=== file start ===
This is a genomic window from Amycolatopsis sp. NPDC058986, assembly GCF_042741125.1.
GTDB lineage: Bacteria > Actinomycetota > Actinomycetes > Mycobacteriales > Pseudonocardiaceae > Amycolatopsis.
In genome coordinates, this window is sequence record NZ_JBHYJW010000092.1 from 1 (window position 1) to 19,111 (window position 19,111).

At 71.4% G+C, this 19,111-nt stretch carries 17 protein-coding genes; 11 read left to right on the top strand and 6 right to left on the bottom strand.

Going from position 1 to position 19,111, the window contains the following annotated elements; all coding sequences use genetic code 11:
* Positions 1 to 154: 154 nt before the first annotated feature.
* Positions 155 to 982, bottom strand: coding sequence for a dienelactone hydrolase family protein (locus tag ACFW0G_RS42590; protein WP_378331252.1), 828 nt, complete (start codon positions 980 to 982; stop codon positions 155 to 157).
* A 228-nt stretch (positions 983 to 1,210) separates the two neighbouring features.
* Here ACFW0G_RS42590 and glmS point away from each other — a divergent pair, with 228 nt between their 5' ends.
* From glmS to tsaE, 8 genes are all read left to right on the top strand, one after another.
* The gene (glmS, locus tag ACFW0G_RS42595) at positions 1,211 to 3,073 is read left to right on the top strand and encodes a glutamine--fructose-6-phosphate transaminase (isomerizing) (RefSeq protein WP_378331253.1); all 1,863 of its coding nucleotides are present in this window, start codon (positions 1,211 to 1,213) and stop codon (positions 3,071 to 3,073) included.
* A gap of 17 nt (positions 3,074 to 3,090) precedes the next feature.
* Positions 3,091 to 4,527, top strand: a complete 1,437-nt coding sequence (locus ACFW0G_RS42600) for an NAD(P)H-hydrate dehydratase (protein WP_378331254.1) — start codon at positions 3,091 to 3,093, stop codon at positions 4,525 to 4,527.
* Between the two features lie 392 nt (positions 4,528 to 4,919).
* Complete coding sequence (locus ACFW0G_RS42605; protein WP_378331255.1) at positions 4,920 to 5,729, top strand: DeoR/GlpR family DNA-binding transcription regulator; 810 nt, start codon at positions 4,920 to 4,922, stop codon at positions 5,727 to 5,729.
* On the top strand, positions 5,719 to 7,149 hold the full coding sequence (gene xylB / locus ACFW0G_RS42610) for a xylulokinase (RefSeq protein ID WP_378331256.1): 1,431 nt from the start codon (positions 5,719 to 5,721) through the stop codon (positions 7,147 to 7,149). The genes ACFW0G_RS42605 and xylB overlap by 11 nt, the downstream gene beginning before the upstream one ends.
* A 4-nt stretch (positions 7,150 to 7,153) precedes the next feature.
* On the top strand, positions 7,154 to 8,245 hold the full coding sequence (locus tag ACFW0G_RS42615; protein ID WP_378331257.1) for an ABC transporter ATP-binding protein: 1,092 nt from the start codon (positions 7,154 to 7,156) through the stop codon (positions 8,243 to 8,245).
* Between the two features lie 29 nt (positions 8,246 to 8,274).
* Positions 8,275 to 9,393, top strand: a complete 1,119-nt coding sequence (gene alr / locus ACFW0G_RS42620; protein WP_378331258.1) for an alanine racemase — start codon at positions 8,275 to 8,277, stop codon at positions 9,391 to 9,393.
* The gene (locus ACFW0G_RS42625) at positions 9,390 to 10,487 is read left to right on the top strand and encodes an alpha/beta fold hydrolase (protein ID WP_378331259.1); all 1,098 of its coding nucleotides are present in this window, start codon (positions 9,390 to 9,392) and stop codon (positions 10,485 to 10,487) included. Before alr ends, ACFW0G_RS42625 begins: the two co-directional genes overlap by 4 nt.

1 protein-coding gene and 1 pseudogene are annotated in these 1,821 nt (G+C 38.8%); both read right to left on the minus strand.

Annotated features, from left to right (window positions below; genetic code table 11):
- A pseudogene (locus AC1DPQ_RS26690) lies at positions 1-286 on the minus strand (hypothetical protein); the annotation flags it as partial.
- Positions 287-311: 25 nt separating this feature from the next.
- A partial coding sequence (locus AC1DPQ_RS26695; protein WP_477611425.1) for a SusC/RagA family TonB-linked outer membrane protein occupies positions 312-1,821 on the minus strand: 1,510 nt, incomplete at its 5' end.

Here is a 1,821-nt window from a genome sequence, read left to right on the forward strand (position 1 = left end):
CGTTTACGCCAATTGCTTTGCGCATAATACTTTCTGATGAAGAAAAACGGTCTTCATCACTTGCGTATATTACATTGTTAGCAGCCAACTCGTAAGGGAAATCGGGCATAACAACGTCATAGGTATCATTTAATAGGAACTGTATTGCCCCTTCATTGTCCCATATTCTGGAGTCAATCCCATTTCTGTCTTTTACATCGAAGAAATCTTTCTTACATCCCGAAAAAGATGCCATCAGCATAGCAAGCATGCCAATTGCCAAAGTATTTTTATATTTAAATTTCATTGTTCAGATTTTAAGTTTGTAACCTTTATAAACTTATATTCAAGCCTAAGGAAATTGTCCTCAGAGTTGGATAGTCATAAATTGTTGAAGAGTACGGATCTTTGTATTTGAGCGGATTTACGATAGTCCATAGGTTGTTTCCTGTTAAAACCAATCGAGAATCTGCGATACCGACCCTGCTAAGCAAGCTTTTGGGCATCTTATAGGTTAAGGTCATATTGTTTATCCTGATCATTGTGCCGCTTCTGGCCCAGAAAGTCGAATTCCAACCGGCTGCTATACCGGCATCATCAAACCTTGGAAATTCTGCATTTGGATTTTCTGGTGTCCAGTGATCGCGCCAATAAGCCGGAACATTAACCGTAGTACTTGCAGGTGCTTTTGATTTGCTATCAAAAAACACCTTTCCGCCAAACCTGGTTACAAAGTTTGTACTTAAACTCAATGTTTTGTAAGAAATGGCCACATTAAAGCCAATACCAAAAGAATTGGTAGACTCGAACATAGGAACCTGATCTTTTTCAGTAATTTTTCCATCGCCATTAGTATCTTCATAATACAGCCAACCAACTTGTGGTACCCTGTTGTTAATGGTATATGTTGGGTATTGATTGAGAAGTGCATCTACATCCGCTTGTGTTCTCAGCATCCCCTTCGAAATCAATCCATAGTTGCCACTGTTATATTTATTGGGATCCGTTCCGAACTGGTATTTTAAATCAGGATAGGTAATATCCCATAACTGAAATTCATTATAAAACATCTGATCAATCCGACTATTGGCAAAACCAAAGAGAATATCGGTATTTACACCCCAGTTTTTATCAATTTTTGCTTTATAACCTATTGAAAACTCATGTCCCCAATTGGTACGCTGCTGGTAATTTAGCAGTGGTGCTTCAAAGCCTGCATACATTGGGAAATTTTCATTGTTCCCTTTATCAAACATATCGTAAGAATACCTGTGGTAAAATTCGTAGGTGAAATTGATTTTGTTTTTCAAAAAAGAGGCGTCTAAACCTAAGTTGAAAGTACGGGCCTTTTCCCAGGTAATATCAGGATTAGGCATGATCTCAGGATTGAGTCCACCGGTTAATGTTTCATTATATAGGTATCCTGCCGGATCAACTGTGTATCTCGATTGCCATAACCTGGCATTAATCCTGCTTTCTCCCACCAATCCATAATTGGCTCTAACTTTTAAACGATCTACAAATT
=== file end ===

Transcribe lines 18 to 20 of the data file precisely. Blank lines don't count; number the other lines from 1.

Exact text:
* On the top strand, positions 7,154 to 8,245 hold the full coding sequence (locus tag ACFW0G_RS42615; protein ID WP_378331257.1) for an ABC transporter ATP-binding protein: 1,092 nt from the start codon (positions 7,154 to 7,156) through the stop codon (positions 8,243 to 8,245).
* Between the two features lie 29 nt (positions 8,246 to 8,274).
* Positions 8,275 to 9,393, top strand: a complete 1,119-nt coding sequence (gene alr / locus ACFW0G_RS42620; protein WP_378331258.1) for an alanine racemase — start codon at positions 8,275 to 8,277, stop codon at positions 9,391 to 9,393.